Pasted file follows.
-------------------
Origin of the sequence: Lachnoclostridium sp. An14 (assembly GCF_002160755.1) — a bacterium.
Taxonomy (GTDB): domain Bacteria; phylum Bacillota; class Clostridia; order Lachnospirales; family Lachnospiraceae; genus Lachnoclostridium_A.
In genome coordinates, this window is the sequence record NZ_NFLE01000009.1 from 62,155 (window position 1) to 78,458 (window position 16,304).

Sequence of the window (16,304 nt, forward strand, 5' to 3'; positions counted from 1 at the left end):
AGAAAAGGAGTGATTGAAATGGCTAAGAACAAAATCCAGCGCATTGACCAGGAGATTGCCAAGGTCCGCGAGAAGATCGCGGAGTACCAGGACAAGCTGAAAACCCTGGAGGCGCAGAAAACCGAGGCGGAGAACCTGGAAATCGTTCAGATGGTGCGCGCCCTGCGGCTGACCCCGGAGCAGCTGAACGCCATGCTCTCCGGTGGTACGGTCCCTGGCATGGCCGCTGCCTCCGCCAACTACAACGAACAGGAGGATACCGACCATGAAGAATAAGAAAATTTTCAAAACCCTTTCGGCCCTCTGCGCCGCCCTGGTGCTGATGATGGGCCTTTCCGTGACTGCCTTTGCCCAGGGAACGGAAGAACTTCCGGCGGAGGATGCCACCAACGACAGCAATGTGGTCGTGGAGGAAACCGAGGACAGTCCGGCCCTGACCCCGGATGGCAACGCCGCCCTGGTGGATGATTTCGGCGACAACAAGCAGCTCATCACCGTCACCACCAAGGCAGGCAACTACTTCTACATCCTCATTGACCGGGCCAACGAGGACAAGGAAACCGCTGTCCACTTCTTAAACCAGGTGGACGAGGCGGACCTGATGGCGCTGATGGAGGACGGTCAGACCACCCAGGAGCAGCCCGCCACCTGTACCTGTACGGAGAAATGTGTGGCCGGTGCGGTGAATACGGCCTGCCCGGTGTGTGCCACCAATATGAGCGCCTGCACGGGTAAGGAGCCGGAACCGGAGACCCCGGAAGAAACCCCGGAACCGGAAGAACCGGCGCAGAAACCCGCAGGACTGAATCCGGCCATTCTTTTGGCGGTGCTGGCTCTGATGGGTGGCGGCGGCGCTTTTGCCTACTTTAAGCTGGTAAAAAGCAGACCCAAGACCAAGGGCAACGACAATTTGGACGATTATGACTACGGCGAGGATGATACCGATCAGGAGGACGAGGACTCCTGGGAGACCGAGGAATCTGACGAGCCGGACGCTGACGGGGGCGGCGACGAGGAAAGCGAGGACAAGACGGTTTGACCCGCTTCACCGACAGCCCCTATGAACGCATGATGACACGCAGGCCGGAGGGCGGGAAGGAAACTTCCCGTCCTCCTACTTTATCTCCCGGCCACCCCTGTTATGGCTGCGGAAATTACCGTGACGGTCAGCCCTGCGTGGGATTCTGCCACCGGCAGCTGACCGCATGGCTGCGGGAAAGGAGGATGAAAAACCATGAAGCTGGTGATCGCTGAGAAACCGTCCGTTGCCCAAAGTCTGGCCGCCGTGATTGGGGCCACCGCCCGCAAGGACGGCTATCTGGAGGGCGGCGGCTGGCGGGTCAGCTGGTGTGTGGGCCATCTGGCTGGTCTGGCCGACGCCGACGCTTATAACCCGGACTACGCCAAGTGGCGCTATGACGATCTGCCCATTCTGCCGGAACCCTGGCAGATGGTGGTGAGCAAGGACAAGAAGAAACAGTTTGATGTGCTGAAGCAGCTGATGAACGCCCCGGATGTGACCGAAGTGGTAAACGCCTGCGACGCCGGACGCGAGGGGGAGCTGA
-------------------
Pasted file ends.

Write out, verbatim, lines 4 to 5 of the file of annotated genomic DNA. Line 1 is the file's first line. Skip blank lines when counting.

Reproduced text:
Sequence of the window (16,304 nt, forward strand, 5' to 3'; positions counted from 1 at the left end):
AGAAAAGGAGTGATTGAAATGGCTAAGAACAAAATCCAGCGCATTGACCAGGAGATTGCCAAGGTCCGCGAGAAGATCGCGGAGTACCAGGACAAGCTGAAAACCCTGGAGGCGCAGAAAACCGAGGCGGAGAACCTGGAAATCGTTCAGATGGTGCGCGCCCTGCGGCTGACCCCGGAGCAGCTGAACGCCATGCTCTCCGGTGGTACGGTCCCTGGCATGGCCGCTGCCTCCGCCAACTACAACGAACAGGAGGATACCGACCATGAAGAATAAGAAAATTTTCAAAACCCTTTCGGCCCTCTGCGCCGCCCTGGTGCTGATGATGGGCCTTTCCGTGACTGCCTTTGCCCAGGGAACGGAAGAACTTCCGGCGGAGGATGCCACCAACGACAGCAATGTGGTCGTGGAGGAAACCGAGGACAGTCCGGCCCTGACCCCGGATGGCAACGCCGCCCTGGTGGATGATTTCGGCGACAACAAGCAGCTCATCACCGTCACCACCAAGGCAGGCAACTACTTCTACATCCTCATTGACCGGGCCAACGAGGACAAGGAAACCGCTGTCCACTTCTTAAACCAGGTGGACGAGGCGGACCTGATGGCGCTGATGGAGGACGGTCAGACCACCCAGGAGCAGCCCGCCACCTGTACCTGTACGGAGAAATGTGTGGCCGGTGCGGTGAATACGGCCTGCCCGGTGTGTGCCACCAATATGAGCGCCTGCACGGGTAAGGAGCCGGAACCGGAGACCCCGGAAGAAACCCCGGAACCGGAAGAACCGGCGCAGAAACCCGCAGGACTGAATCCGGCCATTCTTTTGGCGGTGCTGGCTCTGATGGGTGGCGGCGGCGCTTTTGCCTACTTTAAGCTGGTAAAAAGCAGACCCAAGACCAAGGGCAACGACAATTTGGACGATTATGACTACGGCGAGGATGATACCGATCAGGAGGACGAGGACTCCTGGGAGACCGAGGAATCTGACGAGCCGGACGCTGACGGGGGCGGCGACGAGGAAAGCGAGGACAAGACGGTTTGACCCGCTTCACCGACAGCCCCTATGAACGCATGATGACACGCAGGCCGGAGGGCGGGAAGGAAACTTCCCGTCCTCCTACTTTATCTCCCGGCCACCCCTGTTATGGCTGCGGAAATTACCGTGACGGTCAGCCCTGCGTGGGATTCTGCCACCGGCAGCTGACCGCATGGCTGCGGGAAAGGAGGATGAAAAACCATGAAGCTGGTGATCGCTGAGAAACCGTCCGTTGCCCAAAGTCTGGCCGCCGTGATTGGGGCCACCGCCCGCAAGGACGGCTATCTGGAGGGCGGCGGCTGGCGGGTCAGCTGGTGTGTGGGCCATCTGGCTGGTCTGGCCGACGCCGACGCTTATAACCCGGACTACGCCAAGTGGCGCTATGACGATCTGCCCATTCTGCCGGAACCCTGGCAGATGGTGGTGAGCAAGGACAAGAAGAAACAGTTTGATGTGCTGAAGCAGCTGATGAACGCCCCGGATGTGACCGAAGTGGTAAACGCCTGCGACGCCGGACGCGAGGGGGAGCTGA